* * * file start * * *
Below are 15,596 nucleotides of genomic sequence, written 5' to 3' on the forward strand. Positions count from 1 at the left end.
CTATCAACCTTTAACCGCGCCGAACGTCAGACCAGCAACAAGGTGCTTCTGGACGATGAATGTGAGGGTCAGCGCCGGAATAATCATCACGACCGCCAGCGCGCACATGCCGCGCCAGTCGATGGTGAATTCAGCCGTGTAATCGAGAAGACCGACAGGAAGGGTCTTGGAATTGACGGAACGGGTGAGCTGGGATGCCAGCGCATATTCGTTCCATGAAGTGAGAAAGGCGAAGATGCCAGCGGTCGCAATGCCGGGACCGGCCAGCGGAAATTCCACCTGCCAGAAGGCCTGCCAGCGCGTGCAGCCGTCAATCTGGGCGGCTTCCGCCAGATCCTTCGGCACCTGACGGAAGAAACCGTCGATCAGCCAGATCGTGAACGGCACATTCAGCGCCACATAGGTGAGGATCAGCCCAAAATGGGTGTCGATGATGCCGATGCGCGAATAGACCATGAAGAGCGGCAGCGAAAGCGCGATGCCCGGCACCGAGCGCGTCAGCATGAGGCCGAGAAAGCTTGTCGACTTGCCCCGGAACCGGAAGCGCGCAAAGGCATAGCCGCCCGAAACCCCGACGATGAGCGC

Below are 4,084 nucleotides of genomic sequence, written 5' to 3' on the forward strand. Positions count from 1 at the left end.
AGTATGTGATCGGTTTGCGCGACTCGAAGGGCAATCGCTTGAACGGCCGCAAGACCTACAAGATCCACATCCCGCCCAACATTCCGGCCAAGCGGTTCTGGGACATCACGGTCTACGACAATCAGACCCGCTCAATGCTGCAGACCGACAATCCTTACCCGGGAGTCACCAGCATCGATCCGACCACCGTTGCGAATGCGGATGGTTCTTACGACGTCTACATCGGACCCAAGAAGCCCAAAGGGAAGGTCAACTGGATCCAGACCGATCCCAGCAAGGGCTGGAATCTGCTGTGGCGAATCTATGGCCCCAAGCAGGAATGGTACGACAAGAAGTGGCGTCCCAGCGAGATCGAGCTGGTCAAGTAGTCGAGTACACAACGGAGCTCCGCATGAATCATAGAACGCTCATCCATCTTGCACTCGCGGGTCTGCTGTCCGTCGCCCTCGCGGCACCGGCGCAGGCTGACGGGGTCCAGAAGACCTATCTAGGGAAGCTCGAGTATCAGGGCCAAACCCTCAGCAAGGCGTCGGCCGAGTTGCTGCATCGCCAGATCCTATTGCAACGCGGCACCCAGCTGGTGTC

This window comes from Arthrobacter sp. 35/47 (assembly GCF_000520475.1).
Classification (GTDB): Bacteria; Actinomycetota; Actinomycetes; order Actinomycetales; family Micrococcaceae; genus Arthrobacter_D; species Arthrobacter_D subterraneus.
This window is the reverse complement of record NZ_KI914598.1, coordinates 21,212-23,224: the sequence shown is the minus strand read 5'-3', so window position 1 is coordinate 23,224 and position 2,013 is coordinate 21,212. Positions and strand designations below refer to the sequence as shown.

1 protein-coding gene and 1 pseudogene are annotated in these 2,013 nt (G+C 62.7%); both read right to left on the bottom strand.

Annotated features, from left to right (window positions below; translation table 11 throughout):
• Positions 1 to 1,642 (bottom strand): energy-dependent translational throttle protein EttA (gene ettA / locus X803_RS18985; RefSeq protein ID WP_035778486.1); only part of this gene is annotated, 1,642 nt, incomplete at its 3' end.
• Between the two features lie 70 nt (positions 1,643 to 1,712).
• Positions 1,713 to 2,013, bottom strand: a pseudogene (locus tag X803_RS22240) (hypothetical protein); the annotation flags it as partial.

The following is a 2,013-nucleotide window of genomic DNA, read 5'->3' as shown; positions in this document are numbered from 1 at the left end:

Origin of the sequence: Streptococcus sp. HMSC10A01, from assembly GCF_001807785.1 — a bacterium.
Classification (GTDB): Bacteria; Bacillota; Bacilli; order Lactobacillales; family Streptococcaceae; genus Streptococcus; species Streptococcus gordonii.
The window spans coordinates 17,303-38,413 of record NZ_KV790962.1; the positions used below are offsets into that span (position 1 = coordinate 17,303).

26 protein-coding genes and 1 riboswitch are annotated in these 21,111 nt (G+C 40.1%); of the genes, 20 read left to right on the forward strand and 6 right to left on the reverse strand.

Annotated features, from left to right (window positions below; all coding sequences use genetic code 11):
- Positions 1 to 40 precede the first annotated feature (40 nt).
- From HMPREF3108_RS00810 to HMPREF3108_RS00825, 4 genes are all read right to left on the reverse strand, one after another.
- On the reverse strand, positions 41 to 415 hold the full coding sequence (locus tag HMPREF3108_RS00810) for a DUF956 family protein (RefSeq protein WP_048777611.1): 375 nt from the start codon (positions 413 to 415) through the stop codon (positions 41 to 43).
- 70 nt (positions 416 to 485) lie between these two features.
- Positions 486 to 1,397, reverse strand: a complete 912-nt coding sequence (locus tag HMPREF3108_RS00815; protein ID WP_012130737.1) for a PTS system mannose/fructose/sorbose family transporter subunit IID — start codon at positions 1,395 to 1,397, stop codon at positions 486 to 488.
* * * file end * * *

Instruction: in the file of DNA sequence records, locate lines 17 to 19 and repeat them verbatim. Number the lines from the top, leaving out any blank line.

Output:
26 protein-coding genes and 1 riboswitch are annotated in these 21,111 nt (G+C 40.1%); of the genes, 20 read left to right on the forward strand and 6 right to left on the reverse strand.

Annotated features, from left to right (window positions below; all coding sequences use genetic code 11):
- Positions 1 to 40 precede the first annotated feature (40 nt).